Mauritius

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Mau·ri·ti·us

geographical name \m-ˈri-sh(ē-)əs\

Definition of MAURITIUS

island in Indian Ocean in cen Mascarenes; constitutes with Rodrigues & other dependencies a dominion of the Commonwealth of Nations Port Louis area 720 square miles (1872 square kilometers), pop 1,210,196
Mau·ri·tian \-ˈri-shən\ adjective or noun

Mauritius

   (Concise Encyclopedia)

/div>
/div>Island country, lying east of Madagascar in the western Indian Ocean. One of the Mascarene Islands, it extends 38 mi (61 km) north-south and 29 mi (47 km) east-west. Its outlying territories are Rodrigues Island to the east, the Cargados Carajos Shoals to the northeast, and the Agalega Islands to the north. Area: 788 sq mi (2,040 sq km). Population: (2009 est.) 1,276,000. Capital: Port Louis. About two-thirds of the population are of South Asian descent, and most of the rest are of mixed European, South Asian, and African ancestry. Languages: English (official), Creole (lingua franca), various ethnic languages. Religions: Hinduism, Christianity, Islam. Currency: Mauritian rupee. Volcanic in origin and almost surrounded by coastal reefs, Mauritius rises to 2,717 ft (828 m) at Piton de la Petite Rivière Noire. The chief water source is Lake Vacoas. About half of the land is arable; sugarcane is the major crop, though the government has sponsored agricultural diversification. The country depends heavily on food imports, mainly rice. The population density is one of the highest in the world. Mauritius is a republic with one legislative house; the head of state is the president, and the head of government is the prime minister. The island was visited, but not settled, by the Portuguese in the early 16th century. The Dutch took possession (1598–1710), called it Mauritius for the governor Maurice of Nassau, and attempted to settle it (1638–58, 1664–1710) before abandoning it to pirates. The French East India Company occupied it in 1721, renamed it Île de France, and governed it until the French crown took over its administration in 1767. Sugar planting was the main economic activity, and the colony prospered. The British captured the island in 1810 and were granted formal control of it under the Treaty of Paris in 1814; the name Mauritius was reinstated and slavery was later abolished. In the late 19th century, competition from beet sugar caused an economic decline, compounded by the opening of the Suez Canal in 1869. After World War II Mauritius adopted political and economic reforms, and in 1968 it became an independent state within the Commonwealth. In 1992 it became a republic. It has successfully diversified its economy, notably into clothing manufacturing, information technology, and business and financial services.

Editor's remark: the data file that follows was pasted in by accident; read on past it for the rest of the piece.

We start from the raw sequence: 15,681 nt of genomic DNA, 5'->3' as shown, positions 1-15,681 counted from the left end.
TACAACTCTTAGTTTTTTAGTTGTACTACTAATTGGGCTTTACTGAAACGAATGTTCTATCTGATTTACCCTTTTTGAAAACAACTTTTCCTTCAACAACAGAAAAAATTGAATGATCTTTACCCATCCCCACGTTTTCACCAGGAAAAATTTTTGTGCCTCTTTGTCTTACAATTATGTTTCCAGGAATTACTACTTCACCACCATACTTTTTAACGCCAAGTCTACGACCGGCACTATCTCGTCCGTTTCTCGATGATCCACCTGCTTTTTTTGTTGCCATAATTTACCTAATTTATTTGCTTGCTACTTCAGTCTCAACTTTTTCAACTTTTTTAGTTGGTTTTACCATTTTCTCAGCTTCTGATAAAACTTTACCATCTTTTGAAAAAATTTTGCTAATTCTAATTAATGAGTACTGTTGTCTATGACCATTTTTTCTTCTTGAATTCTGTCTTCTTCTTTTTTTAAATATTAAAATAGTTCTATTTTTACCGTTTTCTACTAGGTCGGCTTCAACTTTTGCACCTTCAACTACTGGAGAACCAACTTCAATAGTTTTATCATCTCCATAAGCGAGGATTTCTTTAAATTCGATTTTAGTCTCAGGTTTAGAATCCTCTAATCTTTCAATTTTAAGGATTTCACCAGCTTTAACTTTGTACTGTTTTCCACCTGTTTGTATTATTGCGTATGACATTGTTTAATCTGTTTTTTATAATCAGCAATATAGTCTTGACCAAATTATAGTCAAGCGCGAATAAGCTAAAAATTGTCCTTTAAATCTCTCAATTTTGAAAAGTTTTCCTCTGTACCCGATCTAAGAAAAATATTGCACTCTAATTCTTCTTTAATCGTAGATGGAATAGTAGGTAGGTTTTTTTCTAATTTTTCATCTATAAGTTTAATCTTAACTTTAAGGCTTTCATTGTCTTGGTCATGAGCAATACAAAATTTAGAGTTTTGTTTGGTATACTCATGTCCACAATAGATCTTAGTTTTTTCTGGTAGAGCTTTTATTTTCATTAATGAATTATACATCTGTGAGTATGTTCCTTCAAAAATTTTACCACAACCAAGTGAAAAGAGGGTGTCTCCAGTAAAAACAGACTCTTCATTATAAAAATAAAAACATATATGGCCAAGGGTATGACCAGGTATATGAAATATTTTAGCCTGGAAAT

Variants of MAURITIUS

Mauritius officially Republic of Mauritius

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